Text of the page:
Continuous splenogonadal fusion may present with abdominal symptoms, and cases of intestinal obstruction may occur when the union cord is in an intraperitoneal situation or appears within the clinical picture of cryptorchidism. This continuous form is associated in 20-30% of cases with other types of congenital malformations such as cryptorchidism, peromelia, micrognathia, spina bifida, craniosynostosis, hypoplastic lung, anorectal malformation, among others. The anatomical region where presents more is in left hemiescroto with 30% of cases[11]. The inclusion of this diagnosis in the approach of all patients with inguinoscrotal masses in the pediatric age allows taking diagnostic measures of medical and surgical approach, as well as suspecting it so as not to end unnecessarily with the resection of an organ.

Discontinuous fusion exists when there is no relationship between the spleen and the gonad as in our case. Llarena Ibarguren, et al.[12], report a case of discontinuous splenogonadal fusion in a 23-year-old man on the right inguinal side Abokrecha, et al.[13], describe another case of discontinuous splenogonadal fusion in an 18-month-old child with both undescended testicles performing left orchidopexy plus incisional biopsy that formed the diagnosis. Splenogonadal fusion is a rare congenital anomaly and pediatric surgeons should be vigilant about this entity to avoid unnecessary surgeries such as orchiectomy.

Diebold J, et al.[14], in the same way he described another case of discontinuous splenogonadal fusion in an 81 years-old male.

In this review, we found only two references about discontinuous splenogonadal fusion, the first in a young adult and the second in an 18-month-old boy with no testes in the scrotum. Our case is the first one reported in a child with a palpable mass in the inguinal region, similar to an inguinal hernia that can be reduced with inguinal plasty with a biopsy that reported splenic tissue. Because this case is the first in your class it is suggested that it be called “Granados´s hernia.”

 

REFERENCES

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2. Pommer G (1887/89) Verwachung die linken dryptorchischen Hondens und Nebenhodens mit der Milz in einer Missgeburt mit zahireichen Bildungsdefecten. Ber. D. Naturn-ned 9: 144.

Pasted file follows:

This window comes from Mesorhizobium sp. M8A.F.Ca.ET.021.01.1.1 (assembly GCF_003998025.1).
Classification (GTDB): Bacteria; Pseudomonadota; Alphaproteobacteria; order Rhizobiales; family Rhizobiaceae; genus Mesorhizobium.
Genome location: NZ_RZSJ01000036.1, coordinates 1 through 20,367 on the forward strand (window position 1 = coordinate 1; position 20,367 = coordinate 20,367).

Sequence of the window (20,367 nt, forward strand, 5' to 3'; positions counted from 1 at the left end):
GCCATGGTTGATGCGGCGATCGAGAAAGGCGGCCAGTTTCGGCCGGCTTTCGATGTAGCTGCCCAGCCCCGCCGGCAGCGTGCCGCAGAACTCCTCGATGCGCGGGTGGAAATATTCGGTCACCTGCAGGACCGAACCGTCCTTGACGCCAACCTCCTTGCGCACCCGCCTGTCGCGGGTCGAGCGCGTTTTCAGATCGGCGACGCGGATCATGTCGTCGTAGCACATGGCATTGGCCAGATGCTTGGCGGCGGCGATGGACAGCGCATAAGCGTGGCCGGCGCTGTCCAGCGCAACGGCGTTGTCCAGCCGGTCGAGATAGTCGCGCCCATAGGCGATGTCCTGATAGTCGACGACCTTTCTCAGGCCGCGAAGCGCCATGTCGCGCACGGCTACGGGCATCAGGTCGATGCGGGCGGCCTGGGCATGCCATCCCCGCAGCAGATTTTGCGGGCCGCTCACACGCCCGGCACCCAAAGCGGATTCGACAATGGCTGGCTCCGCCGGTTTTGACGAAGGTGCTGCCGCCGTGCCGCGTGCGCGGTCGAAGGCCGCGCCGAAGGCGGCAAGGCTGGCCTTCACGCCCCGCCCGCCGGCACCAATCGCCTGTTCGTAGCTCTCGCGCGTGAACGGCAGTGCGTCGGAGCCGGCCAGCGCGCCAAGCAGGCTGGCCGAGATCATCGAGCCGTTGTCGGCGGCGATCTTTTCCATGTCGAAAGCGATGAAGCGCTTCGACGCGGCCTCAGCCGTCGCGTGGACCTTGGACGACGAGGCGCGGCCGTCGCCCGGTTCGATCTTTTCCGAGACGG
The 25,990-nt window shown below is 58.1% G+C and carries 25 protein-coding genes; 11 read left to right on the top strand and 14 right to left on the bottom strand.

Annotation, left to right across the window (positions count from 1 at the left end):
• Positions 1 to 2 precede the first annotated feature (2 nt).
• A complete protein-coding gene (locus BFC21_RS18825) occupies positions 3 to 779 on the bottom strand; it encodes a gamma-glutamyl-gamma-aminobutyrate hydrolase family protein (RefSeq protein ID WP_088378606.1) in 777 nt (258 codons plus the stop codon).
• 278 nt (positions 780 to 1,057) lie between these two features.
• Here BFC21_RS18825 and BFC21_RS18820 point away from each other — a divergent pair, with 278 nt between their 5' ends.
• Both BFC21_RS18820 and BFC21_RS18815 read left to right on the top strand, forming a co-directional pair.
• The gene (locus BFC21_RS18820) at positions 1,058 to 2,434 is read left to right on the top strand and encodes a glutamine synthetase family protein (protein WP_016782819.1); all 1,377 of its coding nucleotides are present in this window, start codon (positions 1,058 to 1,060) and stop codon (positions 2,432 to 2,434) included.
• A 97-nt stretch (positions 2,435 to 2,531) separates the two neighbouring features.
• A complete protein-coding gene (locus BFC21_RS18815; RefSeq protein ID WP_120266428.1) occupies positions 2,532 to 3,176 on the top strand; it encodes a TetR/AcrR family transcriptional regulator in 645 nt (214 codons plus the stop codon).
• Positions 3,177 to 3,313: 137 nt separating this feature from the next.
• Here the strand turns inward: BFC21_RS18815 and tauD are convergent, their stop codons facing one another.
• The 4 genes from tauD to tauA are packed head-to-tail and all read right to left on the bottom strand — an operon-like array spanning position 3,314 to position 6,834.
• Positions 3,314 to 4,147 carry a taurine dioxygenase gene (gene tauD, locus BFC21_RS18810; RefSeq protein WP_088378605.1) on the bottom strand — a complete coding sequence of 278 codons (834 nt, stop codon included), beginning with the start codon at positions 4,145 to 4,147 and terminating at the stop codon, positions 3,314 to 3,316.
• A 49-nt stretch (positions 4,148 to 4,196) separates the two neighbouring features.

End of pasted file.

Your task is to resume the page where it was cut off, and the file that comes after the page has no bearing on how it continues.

3. Montes J, Tagle R, Navarro M, Iriarte C, et al. (2005) Fusión esplenogonadal. Reporte de 1 caso. Rev Chil Urol 70: 75.

4. Prada A, Vázquez JL, Montero M, Muguerza R, et al. (2006) Bazo ectópico supernumerario intraescrotal: fusión esplenogonadal discontinua. An Ped 64: 277- 9.

5. Putschar WG and Manion WC (1956) Congenital absence of the spleen and associated anomalies. Am J Clin Pathol 26(5): 429-70.

6. Petrick P (1988) Spleen in the scrotum. Am J Surg Path 12: 414.

7. Carragher AM (1990) One hundred years splenogonadal fusion. Urology 35(6): 470-71.

8. Vuong PN, Vaury P, Galet B and Baviera E (1989) Accesory spleen on the left ovary. Discussion on its pathogenesis. J Gynecol Obstet Biol Reprod (Paris) 18: 753-55.

9. Srinivasa Rao R Ch, Radhakrishna V, Rao N, Rakshit S (2018) Torsion of a Splenule in a Case of Splenogonadal Fusion Mimicking a Strangulated Inguinal Hernia. J Indian Assoc Pediatr Surg 23(2): 100–102.

10. Martín Martín S, García Lagarto E, Egea Camacho J and Fernández Del Busto E (2010) Fusión esplenogonadal. Presentación de un caso y revisión de la literatura médica. Actas Urol Esp 34(3): 288- 303.

11. Fernández Fernández JA (2002) Fusión esplenogonadal continua. An Esp Pediat 56: 373-4.

12. Llarena Ibarguren R, Añibarro Laca E, Pérez-Irezabal Pindado JC and Ibañez Calle MT (2008) Fusión esplenogonadal. Arch Esp Urol 61(3): 445-48.

13. Abokrecha A and Almatrfi A (2017) Discontinued Splenogonadal Fusion and Bilateral Empty Scrotum in an 18-Month-Old Boy. Eur J Pediatr Surg Rep 5:e1–e3.

14. Diebold J, Le Blaye O, Le Tourneau A and Marichez P (1990) Intraescrotal supernumerary spleen. A long silent case of discontinuous splenogonadal fusion. Ann Pathol 10: 174-6.